The two companies heading a consortium that did not win the U.S. Navy’s $3.5 billion Next-Generation Enterprise Network (NGEN) have registered a protest with the U.S. Government Accountability Office (GAO). This move effectively stops all work on NGEN until the GAO rules on their protest, which must occur by October 23.
The U.S. Navy has awarded the $3.45 billion Next-Generation Enterprise Network (NGEN) contract to replace the Navy-Marine Corps Intranet (NMCI) to a consortium headed by HP. Other team members include AT&T Government Solutions; IBM Global Business Services Federal; Lockheed Martin Services; and Northrop Grumman Services.
The ability to incorporate innovative technologies is a key element of the contract, according to Victor S. Gavin, program executive officer for Navy enterprise information systems. The government will have a much greater opportunity to transition to more innovative technologies—at cost—as they come into being, he says.
The sea service seeks to extend NMCI’s lifetime just in case its replacement is delayed.
The Department of the Navy is looking to lengthen the Navy-Marine Corps Intranet (NMCI) continuity of services contract if its new Next Generation Enterprise Network (NGEN) program is delayed beyond its expected April 30, 2014 switchover date. But, even if NGEN proceeds according to schedule, the NMCI contract ceiling still will be exceeded in September 2013, requiring additional funds to keep the legacy network running.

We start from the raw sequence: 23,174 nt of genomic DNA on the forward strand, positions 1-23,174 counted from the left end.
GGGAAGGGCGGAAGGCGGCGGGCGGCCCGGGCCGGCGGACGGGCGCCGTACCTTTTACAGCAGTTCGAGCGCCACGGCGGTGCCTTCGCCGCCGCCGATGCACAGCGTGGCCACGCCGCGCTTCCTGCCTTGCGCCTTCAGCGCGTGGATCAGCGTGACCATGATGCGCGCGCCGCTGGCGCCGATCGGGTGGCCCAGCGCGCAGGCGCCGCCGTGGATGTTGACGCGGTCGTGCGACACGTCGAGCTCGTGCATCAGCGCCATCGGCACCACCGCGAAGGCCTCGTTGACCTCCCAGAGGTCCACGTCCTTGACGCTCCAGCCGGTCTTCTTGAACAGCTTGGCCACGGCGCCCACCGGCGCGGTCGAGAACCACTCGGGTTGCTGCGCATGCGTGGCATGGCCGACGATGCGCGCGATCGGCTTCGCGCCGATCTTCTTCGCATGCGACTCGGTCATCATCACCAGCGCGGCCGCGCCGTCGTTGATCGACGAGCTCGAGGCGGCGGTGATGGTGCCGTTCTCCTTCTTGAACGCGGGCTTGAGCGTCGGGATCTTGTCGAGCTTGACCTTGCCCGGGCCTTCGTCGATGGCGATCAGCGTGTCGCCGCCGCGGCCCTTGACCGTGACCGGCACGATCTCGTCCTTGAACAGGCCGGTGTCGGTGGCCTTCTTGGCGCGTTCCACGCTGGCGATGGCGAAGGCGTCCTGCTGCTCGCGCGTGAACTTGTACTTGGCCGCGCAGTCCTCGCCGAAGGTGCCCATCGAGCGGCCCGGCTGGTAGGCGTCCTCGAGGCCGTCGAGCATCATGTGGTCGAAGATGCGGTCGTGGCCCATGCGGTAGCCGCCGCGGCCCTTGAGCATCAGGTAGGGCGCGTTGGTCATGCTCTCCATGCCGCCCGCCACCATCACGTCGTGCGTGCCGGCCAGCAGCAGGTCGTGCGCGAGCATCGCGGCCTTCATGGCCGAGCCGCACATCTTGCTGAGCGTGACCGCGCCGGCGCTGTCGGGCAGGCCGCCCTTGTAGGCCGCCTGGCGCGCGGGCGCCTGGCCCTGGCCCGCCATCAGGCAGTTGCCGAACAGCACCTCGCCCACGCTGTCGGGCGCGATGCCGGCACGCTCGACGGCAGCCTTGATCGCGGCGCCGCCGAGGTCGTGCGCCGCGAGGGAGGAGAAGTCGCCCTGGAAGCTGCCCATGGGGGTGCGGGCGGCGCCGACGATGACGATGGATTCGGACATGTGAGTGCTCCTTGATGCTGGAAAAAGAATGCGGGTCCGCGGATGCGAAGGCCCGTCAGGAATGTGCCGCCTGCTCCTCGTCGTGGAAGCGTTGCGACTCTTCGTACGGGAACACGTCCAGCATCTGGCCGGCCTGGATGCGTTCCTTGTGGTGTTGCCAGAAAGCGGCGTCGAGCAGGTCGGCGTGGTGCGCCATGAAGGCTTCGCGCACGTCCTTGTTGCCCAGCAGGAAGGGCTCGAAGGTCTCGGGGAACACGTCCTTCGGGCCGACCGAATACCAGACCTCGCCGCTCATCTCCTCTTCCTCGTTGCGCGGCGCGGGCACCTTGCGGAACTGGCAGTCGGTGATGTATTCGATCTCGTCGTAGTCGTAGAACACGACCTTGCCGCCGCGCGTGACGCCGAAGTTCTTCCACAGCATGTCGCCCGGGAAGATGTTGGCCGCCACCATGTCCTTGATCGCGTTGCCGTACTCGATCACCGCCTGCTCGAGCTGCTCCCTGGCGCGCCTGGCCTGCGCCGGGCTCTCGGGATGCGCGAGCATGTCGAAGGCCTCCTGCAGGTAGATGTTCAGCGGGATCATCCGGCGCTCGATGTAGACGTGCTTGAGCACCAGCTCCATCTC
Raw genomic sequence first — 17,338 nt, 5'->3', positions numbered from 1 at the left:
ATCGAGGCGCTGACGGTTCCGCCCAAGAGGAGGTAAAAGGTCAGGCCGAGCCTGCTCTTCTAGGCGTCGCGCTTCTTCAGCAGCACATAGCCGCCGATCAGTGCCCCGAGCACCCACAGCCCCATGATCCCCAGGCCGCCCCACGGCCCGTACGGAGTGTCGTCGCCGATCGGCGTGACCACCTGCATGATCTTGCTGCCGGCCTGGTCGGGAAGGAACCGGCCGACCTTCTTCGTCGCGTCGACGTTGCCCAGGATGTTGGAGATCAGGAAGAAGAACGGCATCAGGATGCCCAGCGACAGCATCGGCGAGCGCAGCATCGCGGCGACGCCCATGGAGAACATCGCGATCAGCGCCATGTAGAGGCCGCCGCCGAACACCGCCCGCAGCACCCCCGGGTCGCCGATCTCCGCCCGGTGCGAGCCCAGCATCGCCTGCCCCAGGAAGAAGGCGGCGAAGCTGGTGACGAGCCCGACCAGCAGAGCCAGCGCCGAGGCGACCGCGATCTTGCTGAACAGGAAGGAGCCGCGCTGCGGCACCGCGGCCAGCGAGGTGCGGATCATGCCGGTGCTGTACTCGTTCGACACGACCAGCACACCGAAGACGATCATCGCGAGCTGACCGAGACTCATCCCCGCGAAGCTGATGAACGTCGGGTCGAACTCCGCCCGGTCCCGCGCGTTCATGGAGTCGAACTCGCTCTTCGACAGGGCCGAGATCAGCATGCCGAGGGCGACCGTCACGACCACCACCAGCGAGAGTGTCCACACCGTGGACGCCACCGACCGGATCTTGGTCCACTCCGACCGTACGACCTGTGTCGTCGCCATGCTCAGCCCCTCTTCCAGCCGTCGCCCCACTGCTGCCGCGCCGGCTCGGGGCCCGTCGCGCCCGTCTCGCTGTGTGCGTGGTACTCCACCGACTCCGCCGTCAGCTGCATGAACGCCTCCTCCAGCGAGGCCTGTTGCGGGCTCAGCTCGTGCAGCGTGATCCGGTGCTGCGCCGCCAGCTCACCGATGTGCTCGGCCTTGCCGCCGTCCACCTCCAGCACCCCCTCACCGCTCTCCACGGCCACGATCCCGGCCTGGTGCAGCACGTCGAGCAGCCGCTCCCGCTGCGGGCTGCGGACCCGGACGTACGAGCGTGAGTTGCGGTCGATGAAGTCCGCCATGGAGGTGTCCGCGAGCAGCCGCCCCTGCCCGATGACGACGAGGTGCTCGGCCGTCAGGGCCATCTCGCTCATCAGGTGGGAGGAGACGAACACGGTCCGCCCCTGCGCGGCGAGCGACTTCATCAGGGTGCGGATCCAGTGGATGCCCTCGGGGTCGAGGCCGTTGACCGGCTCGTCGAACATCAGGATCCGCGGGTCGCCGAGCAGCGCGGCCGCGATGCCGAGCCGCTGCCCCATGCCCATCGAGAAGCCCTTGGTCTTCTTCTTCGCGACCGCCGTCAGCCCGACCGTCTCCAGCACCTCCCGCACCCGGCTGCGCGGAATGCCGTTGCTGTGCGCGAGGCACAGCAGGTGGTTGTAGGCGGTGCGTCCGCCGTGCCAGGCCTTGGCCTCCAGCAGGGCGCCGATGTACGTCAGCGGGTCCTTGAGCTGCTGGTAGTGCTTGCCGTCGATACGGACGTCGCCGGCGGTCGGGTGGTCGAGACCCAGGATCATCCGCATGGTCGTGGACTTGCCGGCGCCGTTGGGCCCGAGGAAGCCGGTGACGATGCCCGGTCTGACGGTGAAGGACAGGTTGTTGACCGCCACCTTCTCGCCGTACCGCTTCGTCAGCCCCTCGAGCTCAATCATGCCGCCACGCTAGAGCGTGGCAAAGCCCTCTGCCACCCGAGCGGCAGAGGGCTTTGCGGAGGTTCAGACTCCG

The program may be revolutionary, but its product is evolutionary.
Despite its sea-change approach to acquisition, the U.S. Navy’s Next Generation Enterprise Network program is being designed to evolve from its predecessor, the Navy Marine Corps Intranet, in bids submitted by the two teams vying for the multibillion-dollar contract. The two bidders are focusing their efforts on the transition between the two networks, which is a process that will take several years.
The U.S. Navy is on a course designed to rule the information arena.
With information operations growing increasingly critical to combat operations, the United States cannot afford to be anything less than number one in the data wars. And the U.S. Navy is implementing several measures to ensure information dominance. Measures include dramatically reducing the number of data centers and legacy networks, further developing the Information Dominance Corps and building an unmanned vehicle capable of being launched from sea. These efforts all are under way while the Navy also is modernizing networks both ashore and afloat.